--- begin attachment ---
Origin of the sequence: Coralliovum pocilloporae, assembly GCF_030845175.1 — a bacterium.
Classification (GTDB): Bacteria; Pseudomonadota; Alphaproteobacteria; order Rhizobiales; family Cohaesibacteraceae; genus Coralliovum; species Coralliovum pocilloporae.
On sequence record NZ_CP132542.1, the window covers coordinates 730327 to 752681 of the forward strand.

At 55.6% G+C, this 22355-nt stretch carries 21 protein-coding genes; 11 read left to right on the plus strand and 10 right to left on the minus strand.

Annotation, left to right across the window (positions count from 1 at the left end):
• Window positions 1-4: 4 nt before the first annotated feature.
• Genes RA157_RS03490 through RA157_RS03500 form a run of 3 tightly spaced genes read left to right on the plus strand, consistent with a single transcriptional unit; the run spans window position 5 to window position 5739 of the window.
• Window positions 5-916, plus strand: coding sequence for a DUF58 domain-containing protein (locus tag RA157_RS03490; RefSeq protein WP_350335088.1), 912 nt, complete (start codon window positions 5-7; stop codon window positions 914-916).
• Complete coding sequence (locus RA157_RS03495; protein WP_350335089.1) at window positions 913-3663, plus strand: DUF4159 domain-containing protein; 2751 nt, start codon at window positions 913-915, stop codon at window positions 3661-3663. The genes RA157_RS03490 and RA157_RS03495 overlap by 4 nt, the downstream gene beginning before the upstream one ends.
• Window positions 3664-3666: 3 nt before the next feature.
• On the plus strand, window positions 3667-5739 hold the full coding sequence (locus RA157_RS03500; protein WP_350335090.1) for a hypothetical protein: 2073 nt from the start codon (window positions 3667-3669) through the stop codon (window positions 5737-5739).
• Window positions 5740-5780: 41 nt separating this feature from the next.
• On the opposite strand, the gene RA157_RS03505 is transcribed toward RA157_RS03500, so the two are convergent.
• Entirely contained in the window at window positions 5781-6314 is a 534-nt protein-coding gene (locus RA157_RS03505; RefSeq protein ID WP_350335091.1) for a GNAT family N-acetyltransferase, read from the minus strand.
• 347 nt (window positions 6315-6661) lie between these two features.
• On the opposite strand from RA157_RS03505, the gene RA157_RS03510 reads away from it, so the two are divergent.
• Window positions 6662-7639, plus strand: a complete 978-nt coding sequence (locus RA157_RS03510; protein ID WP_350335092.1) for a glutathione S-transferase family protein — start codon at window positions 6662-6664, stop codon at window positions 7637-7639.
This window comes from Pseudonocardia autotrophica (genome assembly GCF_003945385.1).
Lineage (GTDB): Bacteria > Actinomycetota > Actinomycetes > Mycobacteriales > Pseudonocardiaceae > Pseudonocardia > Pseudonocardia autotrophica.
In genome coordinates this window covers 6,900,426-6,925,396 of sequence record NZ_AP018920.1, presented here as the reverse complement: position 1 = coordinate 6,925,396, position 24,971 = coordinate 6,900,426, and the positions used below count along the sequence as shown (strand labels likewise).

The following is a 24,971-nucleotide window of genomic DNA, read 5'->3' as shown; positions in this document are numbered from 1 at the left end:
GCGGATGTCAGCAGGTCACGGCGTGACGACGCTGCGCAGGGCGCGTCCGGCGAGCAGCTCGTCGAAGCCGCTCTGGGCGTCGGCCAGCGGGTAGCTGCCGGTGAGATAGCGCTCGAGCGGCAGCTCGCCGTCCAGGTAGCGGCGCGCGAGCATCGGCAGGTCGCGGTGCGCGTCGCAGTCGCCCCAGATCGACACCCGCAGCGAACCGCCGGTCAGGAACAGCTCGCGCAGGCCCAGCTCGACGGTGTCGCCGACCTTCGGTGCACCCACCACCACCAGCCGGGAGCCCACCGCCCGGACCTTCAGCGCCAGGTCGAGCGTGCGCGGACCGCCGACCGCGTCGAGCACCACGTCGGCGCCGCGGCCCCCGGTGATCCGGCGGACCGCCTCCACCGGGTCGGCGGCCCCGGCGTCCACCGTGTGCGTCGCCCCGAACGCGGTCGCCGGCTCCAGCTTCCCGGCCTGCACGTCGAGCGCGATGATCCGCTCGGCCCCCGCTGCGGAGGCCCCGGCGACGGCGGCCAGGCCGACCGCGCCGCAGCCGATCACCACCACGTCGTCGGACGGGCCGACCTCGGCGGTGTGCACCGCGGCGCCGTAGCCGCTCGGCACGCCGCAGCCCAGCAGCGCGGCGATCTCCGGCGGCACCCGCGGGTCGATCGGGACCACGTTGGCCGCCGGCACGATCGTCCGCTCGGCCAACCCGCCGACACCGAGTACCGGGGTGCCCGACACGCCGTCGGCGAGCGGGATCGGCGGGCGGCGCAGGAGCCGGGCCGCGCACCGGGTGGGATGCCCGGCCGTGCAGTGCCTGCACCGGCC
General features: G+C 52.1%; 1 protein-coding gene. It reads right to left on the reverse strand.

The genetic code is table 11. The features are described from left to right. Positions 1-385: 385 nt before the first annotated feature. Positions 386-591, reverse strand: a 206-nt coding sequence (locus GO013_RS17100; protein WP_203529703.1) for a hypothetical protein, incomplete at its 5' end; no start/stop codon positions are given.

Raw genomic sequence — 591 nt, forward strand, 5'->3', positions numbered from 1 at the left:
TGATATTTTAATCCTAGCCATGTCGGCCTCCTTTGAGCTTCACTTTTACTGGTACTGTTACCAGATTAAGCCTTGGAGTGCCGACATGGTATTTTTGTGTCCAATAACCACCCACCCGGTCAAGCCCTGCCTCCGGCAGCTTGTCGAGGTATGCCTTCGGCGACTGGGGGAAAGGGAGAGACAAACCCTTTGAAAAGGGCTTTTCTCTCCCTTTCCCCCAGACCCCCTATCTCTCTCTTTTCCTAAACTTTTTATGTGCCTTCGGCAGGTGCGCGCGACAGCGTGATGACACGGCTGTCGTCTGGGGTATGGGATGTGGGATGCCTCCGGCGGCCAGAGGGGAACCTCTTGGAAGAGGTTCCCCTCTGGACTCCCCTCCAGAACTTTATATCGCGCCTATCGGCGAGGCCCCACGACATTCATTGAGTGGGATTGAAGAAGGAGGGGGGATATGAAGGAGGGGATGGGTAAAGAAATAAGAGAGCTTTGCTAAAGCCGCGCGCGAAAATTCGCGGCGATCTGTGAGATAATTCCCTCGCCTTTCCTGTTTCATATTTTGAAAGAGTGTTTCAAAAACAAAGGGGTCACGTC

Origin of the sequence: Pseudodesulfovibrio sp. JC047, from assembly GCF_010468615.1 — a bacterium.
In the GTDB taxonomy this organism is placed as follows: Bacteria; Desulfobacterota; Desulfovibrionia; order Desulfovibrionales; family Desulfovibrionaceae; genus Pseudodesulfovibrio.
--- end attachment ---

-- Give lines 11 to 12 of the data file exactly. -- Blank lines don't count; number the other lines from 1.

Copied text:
• On the plus strand, window positions 3667-5739 hold the full coding sequence (locus RA157_RS03500; protein WP_350335090.1) for a hypothetical protein: 2073 nt from the start codon (window positions 3667-3669) through the stop codon (window positions 5737-5739).
• Window positions 5740-5780: 41 nt separating this feature from the next.